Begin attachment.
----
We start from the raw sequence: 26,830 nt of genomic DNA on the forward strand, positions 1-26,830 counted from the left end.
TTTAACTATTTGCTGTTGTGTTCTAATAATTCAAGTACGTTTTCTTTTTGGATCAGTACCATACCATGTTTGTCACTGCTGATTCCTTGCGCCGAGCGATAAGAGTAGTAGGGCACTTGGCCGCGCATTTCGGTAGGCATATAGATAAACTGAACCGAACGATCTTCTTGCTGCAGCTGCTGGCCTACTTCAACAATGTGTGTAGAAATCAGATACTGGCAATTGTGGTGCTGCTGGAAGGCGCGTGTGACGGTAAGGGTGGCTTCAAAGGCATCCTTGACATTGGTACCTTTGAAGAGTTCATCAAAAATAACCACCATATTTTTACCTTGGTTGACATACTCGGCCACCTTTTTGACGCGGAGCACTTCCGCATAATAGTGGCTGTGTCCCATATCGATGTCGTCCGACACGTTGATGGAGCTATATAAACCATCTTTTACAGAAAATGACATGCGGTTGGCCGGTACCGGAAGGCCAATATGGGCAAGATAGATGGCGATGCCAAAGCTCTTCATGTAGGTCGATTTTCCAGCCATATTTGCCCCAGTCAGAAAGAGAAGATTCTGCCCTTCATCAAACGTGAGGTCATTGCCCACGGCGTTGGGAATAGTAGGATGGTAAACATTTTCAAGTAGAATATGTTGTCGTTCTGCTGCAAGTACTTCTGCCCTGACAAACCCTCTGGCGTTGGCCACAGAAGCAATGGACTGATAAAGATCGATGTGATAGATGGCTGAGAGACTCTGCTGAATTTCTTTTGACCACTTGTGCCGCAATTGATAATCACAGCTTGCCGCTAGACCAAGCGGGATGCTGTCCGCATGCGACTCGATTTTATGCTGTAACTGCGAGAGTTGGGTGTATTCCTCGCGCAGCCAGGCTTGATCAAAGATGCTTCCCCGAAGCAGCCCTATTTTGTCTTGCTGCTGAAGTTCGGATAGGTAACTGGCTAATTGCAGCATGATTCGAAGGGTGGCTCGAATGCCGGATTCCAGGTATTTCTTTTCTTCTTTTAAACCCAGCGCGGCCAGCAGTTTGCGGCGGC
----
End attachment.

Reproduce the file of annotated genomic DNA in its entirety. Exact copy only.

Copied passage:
We start from the raw sequence: 26,830 nt of genomic DNA on the forward strand, positions 1-26,830 counted from the left end.
TTTAACTATTTGCTGTTGTGTTCTAATAATTCAAGTACGTTTTCTTTTTGGATCAGTACCATACCATGTTTGTCACTGCTGATTCCTTGCGCCGAGCGATAAGAGTAGTAGGGCACTTGGCCGCGCATTTCGGTAGGCATATAGATAAACTGAACCGAACGATCTTCTTGCTGCAGCTGCTGGCCTACTTCAACAATGTGTGTAGAAATCAGATACTGGCAATTGTGGTGCTGCTGGAAGGCGCGTGTGACGGTAAGGGTGGCTTCAAAGGCATCCTTGACATTGGTACCTTTGAAGAGTTCATCAAAAATAACCACCATATTTTTACCTTGGTTGACATACTCGGCCACCTTTTTGACGCGGAGCACTTCCGCATAATAGTGGCTGTGTCCCATATCGATGTCGTCCGACACGTTGATGGAGCTATATAAACCATCTTTTACAGAAAATGACATGCGGTTGGCCGGTACCGGAAGGCCAATATGGGCAAGATAGATGGCGATGCCAAAGCTCTTCATGTAGGTCGATTTTCCAGCCATATTTGCCCCAGTCAGAAAGAGAAGATTCTGCCCTTCATCAAACGTGAGGTCATTGCCCACGGCGTTGGGAATAGTAGGATGGTAAACATTTTCAAGTAGAATATGTTGTCGTTCTGCTGCAAGTACTTCTGCCCTGACAAACCCTCTGGCGTTGGCCACAGAAGCAATGGACTGATAAAGATCGATGTGATAGATGGCTGAGAGACTCTGCTGAATTTCTTTTGACCACTTGTGCCGCAATTGATAATCACAGCTTGCCGCTAGACCAAGCGGGATGCTGTCCGCATGCGACTCGATTTTATGCTGTAACTGCGAGAGTTGGGTGTATTCCTCGCGCAGCCAGGCTTGATCAAAGATGCTTCCCCGAAGCAGCCCTATTTTGTCTTGCTGCTGAAGTTCGGATAGGTAACTGGCTAATTGCAGCATGATTCGAAGGGTGGCTCGAATGCCGGATTCCAGGTATTTCTTTTCTTCTTTTAAACCCAGCGCGGCCAGCAGTTTGCGGCGGC